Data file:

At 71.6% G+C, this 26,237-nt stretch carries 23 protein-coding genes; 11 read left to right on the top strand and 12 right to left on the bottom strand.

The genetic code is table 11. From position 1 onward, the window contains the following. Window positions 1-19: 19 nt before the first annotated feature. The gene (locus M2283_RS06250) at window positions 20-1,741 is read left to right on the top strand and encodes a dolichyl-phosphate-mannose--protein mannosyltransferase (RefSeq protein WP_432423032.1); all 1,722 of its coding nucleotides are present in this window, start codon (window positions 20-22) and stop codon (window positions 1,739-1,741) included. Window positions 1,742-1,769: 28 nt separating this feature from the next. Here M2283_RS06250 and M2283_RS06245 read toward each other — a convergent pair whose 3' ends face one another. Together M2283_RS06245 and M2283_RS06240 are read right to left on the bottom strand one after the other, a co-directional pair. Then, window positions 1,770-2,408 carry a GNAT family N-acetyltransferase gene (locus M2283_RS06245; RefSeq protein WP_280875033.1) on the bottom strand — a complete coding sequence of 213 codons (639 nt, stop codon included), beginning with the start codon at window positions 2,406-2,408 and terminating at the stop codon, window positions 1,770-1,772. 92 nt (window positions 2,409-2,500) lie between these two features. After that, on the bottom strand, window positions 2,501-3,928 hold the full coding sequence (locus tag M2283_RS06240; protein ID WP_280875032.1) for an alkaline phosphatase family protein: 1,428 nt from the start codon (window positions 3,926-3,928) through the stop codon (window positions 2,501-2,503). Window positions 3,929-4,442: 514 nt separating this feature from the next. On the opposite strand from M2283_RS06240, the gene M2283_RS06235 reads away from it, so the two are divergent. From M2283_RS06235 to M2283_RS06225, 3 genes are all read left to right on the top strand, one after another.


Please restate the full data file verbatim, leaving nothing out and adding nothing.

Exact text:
At 71.6% G+C, this 26,237-nt stretch carries 23 protein-coding genes; 11 read left to right on the top strand and 12 right to left on the bottom strand.

The genetic code is table 11. From position 1 onward, the window contains the following. Window positions 1-19: 19 nt before the first annotated feature. The gene (locus M2283_RS06250) at window positions 20-1,741 is read left to right on the top strand and encodes a dolichyl-phosphate-mannose--protein mannosyltransferase (RefSeq protein WP_432423032.1); all 1,722 of its coding nucleotides are present in this window, start codon (window positions 20-22) and stop codon (window positions 1,739-1,741) included. Window positions 1,742-1,769: 28 nt separating this feature from the next. Here M2283_RS06250 and M2283_RS06245 read toward each other — a convergent pair whose 3' ends face one another. Together M2283_RS06245 and M2283_RS06240 are read right to left on the bottom strand one after the other, a co-directional pair. Then, window positions 1,770-2,408 carry a GNAT family N-acetyltransferase gene (locus M2283_RS06245; RefSeq protein WP_280875033.1) on the bottom strand — a complete coding sequence of 213 codons (639 nt, stop codon included), beginning with the start codon at window positions 2,406-2,408 and terminating at the stop codon, window positions 1,770-1,772. 92 nt (window positions 2,409-2,500) lie between these two features. After that, on the bottom strand, window positions 2,501-3,928 hold the full coding sequence (locus tag M2283_RS06240; protein ID WP_280875032.1) for an alkaline phosphatase family protein: 1,428 nt from the start codon (window positions 3,926-3,928) through the stop codon (window positions 2,501-2,503). Window positions 3,929-4,442: 514 nt separating this feature from the next. On the opposite strand from M2283_RS06240, the gene M2283_RS06235 reads away from it, so the two are divergent. From M2283_RS06235 to M2283_RS06225, 3 genes are all read left to right on the top strand, one after another.